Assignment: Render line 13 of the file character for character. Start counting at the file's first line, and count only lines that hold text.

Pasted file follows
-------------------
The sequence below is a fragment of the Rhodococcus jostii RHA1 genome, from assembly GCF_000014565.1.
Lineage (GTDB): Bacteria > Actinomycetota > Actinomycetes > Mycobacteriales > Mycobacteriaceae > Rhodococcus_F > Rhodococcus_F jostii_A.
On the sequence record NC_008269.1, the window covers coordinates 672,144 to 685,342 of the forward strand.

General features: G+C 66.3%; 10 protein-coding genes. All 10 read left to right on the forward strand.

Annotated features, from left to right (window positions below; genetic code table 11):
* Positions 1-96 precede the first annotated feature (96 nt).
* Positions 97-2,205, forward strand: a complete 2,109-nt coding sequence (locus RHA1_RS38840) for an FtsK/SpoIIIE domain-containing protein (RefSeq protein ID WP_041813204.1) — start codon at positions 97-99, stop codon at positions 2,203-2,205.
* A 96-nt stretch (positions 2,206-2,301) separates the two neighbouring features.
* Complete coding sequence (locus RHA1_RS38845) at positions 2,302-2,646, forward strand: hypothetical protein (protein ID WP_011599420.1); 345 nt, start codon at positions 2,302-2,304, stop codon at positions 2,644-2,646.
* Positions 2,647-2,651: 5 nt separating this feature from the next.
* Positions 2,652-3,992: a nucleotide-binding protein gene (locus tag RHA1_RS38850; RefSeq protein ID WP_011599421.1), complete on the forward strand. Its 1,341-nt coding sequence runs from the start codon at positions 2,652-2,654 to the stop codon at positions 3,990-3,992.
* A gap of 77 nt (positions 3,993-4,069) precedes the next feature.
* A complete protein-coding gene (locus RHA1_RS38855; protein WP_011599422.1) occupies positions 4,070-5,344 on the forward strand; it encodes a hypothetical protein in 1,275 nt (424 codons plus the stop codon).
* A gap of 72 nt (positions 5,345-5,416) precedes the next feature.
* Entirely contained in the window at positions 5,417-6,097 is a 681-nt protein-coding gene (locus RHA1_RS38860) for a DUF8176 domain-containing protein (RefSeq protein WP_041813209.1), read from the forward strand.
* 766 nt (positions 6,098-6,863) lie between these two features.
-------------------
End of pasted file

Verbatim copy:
* A complete protein-coding gene (locus RHA1_RS38855; protein WP_011599422.1) occupies positions 4,070-5,344 on the forward strand; it encodes a hypothetical protein in 1,275 nt (424 codons plus the stop codon).